Yesterday, The New York Times" Roger Cohen displayed a core value
of American political journalism -- love of government secrecy -- as he
applauded President Obama for conducting what he described as numerous
covert, lawless wars without a shred of transparency, democratic debate
Today, The Washington Post"s Ruth Marcus reveals another (related) leading journalistic value -- extreme deference to those in political power -- with a column denouncing Emma Sullivan, the 18-year-old high school student in Kansas who committed the crime of saying something disrespectful about the Hon. Sam Brownback, her state's Governor.
attended a school-sponsored event at which Gov. Brownback spoke, and
during it, tweeted to her 60 followers: "Just made mean comments at gov
brownback and told him he sucked, in person. #heblowsalot." Sullivan did
not in fact say anything to Brownback, but merely expressed this
sentiment on her Twitter feed.
Brownback's staff monitors Twitter for references to their boss, saw Sullivan's tweet, and then creepily complained about it to school authorities. The school's principal demanded that Sullivan apologize to Brownback, but she steadfastly refused (backed by her mother, who said: "I raised my kids to be independent, to be strong, to be free thinkers. If she wants to tweet her opinion about Governor Brownback, I say for her to go for it and I stand totally behind her"). After the story turned Sullivan into a mini-hero (her Twitter following exploded from 60 to more than 15,000), it was Brownback who was forced to issue a statement saying: "My staff overreacted to this tweet, and for that I apologize."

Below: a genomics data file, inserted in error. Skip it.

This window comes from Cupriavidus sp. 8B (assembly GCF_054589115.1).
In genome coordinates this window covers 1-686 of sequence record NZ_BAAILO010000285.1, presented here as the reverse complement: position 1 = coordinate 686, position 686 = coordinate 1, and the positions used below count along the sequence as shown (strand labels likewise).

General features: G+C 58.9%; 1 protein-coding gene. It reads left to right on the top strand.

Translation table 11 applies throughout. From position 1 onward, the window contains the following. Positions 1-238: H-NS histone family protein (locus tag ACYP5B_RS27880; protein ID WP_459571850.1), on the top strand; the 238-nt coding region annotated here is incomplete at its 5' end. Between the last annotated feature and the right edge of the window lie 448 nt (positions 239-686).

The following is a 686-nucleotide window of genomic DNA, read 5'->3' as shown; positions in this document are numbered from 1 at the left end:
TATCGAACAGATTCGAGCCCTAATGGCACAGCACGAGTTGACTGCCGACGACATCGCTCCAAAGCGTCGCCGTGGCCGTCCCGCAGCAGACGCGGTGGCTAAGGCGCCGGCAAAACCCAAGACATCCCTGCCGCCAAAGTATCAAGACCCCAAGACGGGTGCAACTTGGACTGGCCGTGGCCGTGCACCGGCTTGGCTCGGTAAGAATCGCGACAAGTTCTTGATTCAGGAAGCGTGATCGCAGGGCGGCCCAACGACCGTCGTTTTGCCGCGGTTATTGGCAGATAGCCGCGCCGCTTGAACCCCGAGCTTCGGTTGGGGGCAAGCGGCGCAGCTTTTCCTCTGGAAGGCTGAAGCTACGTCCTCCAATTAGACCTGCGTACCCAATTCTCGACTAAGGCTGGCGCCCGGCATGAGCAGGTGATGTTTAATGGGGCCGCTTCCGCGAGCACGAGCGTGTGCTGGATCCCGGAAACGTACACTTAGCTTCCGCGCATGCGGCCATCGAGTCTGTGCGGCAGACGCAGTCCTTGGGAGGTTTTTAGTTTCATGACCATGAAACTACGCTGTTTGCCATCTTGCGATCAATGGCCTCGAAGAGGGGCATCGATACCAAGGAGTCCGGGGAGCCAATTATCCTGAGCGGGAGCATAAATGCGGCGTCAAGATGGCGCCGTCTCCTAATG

Needless to say, Marcus finds Sullivan's conduct to be terribly upsetting and wrong. First, the journalist questions whether Sullivan, as a student, even has a Constitutional right to write what she did ("Sullivan has a First Amendment right to express her views -- although not unlimited"); it's always inspiring when journalists become the lead advocates for legal limits on political speech. But then Marcus gets to her real point: it is wrong to speak so ill of our nation's honorable leaders:
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"Emma Sullivan, you're lucky you're not my daughter. . . .If you were my daughter, you'd be writing that letter apologizing to Kansas Gov. Sam Brownback for the smart alecky, potty-mouthed tweet you wrote after meeting with him on a school field trip. . . ."